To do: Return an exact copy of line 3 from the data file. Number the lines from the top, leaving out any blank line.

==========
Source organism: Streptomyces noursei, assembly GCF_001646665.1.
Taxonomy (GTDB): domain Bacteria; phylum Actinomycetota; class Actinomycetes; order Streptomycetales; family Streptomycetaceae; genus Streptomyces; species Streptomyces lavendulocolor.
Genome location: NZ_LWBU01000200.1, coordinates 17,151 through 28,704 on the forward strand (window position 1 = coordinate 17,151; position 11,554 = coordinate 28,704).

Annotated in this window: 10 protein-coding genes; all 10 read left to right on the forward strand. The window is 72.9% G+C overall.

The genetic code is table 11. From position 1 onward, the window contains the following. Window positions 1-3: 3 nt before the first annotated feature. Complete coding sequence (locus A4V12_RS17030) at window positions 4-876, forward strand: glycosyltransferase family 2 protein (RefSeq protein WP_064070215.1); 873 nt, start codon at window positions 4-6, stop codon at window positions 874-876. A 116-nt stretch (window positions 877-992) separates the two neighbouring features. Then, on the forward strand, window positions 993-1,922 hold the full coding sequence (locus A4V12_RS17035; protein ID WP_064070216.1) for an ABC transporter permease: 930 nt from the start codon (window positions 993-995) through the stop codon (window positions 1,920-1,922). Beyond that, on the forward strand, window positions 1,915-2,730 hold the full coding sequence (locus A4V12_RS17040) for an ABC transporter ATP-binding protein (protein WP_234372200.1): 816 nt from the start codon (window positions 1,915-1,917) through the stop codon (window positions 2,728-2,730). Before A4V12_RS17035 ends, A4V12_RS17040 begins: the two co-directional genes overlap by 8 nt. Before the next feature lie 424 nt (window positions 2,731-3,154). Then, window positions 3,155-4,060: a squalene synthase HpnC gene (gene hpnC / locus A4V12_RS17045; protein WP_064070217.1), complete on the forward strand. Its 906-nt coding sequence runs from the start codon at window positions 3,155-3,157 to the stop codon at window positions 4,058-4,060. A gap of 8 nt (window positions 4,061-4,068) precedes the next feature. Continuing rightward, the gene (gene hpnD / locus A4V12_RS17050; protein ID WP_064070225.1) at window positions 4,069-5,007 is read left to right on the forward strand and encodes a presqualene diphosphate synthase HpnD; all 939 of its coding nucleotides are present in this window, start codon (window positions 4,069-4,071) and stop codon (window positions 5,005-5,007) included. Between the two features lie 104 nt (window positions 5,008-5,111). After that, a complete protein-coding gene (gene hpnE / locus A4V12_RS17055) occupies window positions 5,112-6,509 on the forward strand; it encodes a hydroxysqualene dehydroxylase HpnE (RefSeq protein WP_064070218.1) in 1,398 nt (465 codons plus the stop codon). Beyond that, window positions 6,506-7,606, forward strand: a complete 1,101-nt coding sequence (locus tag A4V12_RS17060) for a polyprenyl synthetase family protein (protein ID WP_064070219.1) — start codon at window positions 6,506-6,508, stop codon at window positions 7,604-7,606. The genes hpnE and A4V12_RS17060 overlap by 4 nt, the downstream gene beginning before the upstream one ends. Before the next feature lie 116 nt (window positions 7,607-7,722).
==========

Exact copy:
Genome location: NZ_LWBU01000200.1, coordinates 17,151 through 28,704 on the forward strand (window position 1 = coordinate 17,151; position 11,554 = coordinate 28,704).